Gateways to Commerce:
The U.S. Army Corps of Engineers' 9-Foot Channel Project on the Upper Mississippi River
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That great poetic promoter of America, Philip Freneau, once stated that the Mississippi was the most impressive of rivers and that others failed to compare with its majesty and breadth. In the years between 1930 and 1940, the United States Army Corps of Engineers caused the upper reaches of this mighty stream to be turned into an intra-continental canal, regulated and controlled for the promotion of commerce. The project changed forever the Upper Mississippi River into a commercial canal, access to which remains in the hands of the American military, specifically the U.S. Army Corps of Engineers. As barges pass and seasons change, its impacts, both social and environmental, still vibrate up and down the riverine corridors of the Upper Mississippi Valley.

In 1986, the National Park Service's Rocky Mountain Regional Office entered into an agreement with the St. Paul District Office of the United States Army Corps of Engineers to produce Historic American Engineering Record (HAER) documentation of the locks and dams connected with Upper Mississippi River 9-Foot Channel Project in the St. Paul District. Four years later, 2 additional contracts between the National Park Service and the Corps of Engineers' Rock Island and St. Louis Districts allowed the National Park Service to complete documentation of the original 26-unit system from St. Paul, Minnesota, to St. Louis, Missouri. This HAER recordation project complemented the gigantic nature of the 9-foot channel itself, with hundreds of photographs, pages of history, and inventories. Those records, now stored as part of the Historic American Engineering Record archives in the Library of Congress, Washington, D.C., will provide future researchers access to the original elements of the 9-Foot Channel Project as built between 1930-1940.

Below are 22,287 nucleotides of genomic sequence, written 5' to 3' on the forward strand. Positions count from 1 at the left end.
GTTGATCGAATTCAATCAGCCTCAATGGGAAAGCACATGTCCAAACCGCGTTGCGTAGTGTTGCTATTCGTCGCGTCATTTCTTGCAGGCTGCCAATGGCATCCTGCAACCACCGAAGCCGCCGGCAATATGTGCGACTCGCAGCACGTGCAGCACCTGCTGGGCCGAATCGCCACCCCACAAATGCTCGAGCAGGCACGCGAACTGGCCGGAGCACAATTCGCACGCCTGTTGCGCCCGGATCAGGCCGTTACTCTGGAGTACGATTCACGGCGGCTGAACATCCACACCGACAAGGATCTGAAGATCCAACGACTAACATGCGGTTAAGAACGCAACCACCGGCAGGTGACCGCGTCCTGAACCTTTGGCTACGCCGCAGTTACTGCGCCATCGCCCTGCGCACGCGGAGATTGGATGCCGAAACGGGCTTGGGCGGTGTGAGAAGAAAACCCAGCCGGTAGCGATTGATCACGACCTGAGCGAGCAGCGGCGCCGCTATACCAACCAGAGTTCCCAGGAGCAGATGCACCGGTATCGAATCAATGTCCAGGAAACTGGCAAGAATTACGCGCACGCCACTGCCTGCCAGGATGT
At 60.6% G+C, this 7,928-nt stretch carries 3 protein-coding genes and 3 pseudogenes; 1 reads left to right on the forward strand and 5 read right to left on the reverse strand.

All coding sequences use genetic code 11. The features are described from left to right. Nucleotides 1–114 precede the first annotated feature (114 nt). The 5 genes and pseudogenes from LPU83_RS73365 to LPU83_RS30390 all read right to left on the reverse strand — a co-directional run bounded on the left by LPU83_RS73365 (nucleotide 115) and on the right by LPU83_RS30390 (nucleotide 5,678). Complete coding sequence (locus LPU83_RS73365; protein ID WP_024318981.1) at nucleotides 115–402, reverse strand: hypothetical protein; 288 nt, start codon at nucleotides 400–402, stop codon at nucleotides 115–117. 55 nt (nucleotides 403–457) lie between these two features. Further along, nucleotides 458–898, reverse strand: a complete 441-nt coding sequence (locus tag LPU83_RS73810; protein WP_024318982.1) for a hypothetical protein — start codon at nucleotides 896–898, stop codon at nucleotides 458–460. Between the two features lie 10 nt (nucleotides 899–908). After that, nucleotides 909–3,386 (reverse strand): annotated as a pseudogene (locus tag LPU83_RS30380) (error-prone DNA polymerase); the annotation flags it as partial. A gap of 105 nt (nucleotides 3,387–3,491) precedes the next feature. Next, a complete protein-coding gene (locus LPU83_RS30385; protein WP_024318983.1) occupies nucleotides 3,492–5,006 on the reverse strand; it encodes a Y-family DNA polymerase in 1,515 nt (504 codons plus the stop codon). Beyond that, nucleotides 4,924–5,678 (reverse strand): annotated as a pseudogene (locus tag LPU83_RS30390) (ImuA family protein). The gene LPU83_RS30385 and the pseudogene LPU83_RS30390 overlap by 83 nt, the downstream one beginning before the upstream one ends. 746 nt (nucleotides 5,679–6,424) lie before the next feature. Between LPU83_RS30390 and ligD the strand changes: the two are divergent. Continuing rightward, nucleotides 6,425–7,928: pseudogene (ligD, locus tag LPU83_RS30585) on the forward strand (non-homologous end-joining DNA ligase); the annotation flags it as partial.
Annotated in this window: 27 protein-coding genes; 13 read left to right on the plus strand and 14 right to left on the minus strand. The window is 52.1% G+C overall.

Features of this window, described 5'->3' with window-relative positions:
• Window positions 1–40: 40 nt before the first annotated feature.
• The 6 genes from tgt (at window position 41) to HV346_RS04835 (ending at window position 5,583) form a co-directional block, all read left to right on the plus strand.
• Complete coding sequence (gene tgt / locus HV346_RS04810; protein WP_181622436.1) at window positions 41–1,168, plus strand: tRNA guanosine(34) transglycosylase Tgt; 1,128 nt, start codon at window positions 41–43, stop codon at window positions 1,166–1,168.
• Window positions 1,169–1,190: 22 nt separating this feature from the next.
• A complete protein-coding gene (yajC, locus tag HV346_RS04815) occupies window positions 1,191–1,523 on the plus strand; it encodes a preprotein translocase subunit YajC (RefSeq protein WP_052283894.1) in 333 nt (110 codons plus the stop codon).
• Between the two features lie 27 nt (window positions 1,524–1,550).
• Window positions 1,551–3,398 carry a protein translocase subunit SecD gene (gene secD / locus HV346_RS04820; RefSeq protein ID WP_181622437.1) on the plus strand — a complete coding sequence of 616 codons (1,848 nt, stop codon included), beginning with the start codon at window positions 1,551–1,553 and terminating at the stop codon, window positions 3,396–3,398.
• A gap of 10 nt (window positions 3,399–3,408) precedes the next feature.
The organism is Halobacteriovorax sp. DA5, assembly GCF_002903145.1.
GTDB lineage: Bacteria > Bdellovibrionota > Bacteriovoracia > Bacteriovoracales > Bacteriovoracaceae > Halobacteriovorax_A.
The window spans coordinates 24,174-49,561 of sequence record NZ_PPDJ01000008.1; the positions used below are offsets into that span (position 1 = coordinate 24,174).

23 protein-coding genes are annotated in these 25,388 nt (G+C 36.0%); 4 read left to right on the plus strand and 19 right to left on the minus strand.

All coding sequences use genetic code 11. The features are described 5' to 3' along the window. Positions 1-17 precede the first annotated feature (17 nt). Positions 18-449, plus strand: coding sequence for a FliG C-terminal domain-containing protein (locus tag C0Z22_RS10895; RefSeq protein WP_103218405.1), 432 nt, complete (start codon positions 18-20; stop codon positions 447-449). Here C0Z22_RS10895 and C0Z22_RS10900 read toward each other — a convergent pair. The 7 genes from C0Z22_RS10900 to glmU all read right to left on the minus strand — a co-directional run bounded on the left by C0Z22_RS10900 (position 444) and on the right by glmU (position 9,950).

With the 9-Foot Channel Project, the U.S. Army Corps of Engineers transformed the free-flowing Upper Mississippi River into a series of "lakes" or slack-water pools. River water backs up behind the project's 29 dams, creating an equal number of pools. These pools ensure a minimum 9-foot navigable depth on the river. Although the dams require all river traffic to pass through locks, the system provides what the river in its natural state could not: dependable navigation on the Mississippi River. Lock and Dam No. SA, 1937 (U. S. Army Corps of Engineers, St. Paul District)

This study relies extensively on materials located in Record Group 77 of the National Archives. Repositories at Kansas City, Missouri; Chicago, Illinois; St. Louis, Missouri; and Washington, D.C., provided thousands of linear feet of records generated as a result of the 10-year undertaking. Researchers also consulted thousands of maps, working drawings, elevations, and similar materials in the St. Paul, Rock Island, and St. Louis Districts. Sixteen-millimeter film footage of construction, and extensive black and white photography also provided valuable period documentation.